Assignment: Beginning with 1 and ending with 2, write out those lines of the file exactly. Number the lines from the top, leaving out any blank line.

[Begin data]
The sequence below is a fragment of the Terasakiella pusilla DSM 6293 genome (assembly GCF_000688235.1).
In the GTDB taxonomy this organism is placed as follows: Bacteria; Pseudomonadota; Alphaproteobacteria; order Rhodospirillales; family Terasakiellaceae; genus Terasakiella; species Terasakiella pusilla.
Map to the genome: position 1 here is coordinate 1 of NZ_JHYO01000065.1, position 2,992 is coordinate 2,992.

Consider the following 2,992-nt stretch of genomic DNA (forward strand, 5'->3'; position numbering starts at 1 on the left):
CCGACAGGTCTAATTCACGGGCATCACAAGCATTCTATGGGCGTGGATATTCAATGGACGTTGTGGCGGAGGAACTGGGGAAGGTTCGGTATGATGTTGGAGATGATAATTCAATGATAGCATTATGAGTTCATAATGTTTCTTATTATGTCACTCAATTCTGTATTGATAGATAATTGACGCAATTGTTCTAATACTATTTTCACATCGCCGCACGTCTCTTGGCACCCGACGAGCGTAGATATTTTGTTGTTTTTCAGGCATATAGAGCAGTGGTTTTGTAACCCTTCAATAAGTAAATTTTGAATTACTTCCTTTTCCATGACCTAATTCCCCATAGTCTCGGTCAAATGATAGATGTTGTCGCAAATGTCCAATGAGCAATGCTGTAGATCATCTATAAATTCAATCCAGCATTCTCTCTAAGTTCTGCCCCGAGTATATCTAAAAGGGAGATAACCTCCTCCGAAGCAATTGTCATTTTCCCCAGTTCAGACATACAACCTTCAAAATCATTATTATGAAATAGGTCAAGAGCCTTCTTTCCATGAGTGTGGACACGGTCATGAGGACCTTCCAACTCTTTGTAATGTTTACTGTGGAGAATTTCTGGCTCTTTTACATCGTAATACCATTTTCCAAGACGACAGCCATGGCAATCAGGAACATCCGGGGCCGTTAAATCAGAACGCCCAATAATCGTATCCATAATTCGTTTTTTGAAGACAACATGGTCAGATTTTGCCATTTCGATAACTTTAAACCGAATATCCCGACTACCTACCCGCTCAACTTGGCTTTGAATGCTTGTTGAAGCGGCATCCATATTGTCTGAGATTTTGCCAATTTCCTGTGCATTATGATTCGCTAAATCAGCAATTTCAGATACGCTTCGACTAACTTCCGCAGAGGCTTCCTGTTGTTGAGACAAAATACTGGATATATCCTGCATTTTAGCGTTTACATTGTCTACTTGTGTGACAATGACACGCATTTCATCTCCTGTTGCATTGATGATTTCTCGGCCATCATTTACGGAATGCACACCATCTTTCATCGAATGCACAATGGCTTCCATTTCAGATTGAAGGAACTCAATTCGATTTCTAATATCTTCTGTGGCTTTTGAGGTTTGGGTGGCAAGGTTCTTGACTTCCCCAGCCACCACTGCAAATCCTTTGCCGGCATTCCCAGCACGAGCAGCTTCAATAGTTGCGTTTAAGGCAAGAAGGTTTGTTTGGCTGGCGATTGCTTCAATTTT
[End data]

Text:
The sequence below is a fragment of the Terasakiella pusilla DSM 6293 genome (assembly GCF_000688235.1).
In the GTDB taxonomy this organism is placed as follows: Bacteria; Pseudomonadota; Alphaproteobacteria; order Rhodospirillales; family Terasakiellaceae; genus Terasakiella; species Terasakiella pusilla.